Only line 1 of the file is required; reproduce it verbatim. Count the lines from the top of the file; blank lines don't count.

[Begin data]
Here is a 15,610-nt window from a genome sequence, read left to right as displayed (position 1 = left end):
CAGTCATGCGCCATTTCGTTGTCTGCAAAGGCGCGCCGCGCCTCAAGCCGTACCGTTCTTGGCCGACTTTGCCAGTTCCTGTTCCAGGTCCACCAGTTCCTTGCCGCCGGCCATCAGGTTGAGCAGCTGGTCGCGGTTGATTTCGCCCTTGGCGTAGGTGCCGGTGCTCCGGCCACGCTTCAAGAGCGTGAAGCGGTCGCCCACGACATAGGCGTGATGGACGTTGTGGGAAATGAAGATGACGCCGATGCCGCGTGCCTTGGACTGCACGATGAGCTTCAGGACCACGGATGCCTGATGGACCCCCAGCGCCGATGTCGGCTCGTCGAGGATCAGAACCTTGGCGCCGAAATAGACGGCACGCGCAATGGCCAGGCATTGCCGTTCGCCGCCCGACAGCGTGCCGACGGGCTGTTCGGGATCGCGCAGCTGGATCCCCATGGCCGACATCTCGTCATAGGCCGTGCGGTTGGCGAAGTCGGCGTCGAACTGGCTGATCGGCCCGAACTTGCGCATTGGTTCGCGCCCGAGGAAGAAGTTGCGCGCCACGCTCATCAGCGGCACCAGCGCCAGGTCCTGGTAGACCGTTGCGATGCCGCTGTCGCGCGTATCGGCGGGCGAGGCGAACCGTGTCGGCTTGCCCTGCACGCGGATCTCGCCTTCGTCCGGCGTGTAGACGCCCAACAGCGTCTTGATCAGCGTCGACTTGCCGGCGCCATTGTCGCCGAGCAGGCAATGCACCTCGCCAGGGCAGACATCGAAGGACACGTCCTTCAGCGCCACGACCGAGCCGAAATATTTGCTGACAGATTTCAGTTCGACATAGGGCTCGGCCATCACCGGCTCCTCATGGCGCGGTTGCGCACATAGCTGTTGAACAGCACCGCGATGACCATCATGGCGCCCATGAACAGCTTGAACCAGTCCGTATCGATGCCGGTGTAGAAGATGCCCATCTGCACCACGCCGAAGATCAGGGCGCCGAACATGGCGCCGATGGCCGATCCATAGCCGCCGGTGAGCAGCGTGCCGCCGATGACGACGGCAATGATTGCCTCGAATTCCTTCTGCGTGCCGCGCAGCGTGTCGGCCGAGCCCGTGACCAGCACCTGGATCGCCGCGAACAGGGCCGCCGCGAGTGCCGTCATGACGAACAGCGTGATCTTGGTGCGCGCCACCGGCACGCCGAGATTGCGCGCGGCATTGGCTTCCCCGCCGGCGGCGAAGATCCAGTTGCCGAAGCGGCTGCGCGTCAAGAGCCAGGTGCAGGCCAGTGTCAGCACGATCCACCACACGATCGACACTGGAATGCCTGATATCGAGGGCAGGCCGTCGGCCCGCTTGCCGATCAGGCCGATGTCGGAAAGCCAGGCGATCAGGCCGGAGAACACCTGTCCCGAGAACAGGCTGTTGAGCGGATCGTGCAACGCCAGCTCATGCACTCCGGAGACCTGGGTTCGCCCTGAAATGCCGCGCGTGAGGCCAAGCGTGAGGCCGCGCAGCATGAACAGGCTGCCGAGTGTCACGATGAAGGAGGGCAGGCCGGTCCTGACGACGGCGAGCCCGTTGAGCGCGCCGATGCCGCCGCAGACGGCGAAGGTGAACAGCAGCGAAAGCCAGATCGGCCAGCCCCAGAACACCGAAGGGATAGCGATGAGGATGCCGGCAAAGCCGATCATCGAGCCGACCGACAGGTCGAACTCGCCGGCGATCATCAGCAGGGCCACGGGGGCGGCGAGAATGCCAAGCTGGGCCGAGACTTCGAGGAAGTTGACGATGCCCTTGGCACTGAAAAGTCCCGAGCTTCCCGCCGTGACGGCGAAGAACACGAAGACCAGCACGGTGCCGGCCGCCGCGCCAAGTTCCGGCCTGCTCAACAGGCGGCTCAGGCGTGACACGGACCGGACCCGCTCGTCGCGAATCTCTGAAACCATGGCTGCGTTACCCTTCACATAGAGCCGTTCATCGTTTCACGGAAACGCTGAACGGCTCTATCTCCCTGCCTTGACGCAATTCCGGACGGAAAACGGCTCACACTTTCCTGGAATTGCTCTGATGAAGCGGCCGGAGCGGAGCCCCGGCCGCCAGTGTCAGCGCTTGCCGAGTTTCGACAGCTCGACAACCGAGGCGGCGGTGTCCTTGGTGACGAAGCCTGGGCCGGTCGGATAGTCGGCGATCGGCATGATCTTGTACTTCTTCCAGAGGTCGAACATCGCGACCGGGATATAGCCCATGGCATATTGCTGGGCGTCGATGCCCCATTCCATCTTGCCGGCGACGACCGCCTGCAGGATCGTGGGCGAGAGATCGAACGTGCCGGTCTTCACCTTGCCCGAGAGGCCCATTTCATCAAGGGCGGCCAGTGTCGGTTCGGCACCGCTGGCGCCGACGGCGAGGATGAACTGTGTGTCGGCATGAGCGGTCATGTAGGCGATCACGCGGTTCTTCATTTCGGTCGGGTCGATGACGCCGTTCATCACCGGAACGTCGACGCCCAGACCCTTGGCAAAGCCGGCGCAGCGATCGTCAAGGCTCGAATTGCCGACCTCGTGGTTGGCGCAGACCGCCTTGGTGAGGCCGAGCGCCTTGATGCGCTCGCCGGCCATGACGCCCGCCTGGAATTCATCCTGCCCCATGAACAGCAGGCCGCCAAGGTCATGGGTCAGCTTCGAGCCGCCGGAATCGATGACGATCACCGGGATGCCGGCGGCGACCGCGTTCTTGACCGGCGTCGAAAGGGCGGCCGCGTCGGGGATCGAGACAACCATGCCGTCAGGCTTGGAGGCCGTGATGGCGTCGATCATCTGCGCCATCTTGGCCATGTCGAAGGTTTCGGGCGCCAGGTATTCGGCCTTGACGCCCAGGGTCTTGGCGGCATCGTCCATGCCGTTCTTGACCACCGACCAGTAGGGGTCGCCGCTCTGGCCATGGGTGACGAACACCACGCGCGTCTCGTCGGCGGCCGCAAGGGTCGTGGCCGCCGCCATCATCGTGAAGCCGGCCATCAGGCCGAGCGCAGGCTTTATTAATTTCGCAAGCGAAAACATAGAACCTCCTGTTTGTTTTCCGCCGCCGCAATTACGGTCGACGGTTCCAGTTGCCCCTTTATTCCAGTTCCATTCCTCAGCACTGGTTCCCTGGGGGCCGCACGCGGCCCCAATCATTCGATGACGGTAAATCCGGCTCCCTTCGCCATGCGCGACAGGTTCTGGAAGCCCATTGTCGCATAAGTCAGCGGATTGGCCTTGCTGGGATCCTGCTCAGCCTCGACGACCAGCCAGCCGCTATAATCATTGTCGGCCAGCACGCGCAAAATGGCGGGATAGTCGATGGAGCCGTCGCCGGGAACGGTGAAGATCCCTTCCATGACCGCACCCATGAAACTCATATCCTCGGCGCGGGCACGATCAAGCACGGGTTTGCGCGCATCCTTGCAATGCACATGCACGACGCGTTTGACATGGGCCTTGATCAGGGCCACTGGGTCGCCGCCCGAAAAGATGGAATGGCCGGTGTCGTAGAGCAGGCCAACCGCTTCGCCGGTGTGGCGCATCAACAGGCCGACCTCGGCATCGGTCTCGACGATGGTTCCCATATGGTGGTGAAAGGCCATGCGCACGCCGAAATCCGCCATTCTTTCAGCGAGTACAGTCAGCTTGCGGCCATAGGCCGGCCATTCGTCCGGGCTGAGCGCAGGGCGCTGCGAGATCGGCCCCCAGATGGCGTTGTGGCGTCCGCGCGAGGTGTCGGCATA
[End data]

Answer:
Here is a 15,610-nt window from a genome sequence, read left to right as displayed (position 1 = left end):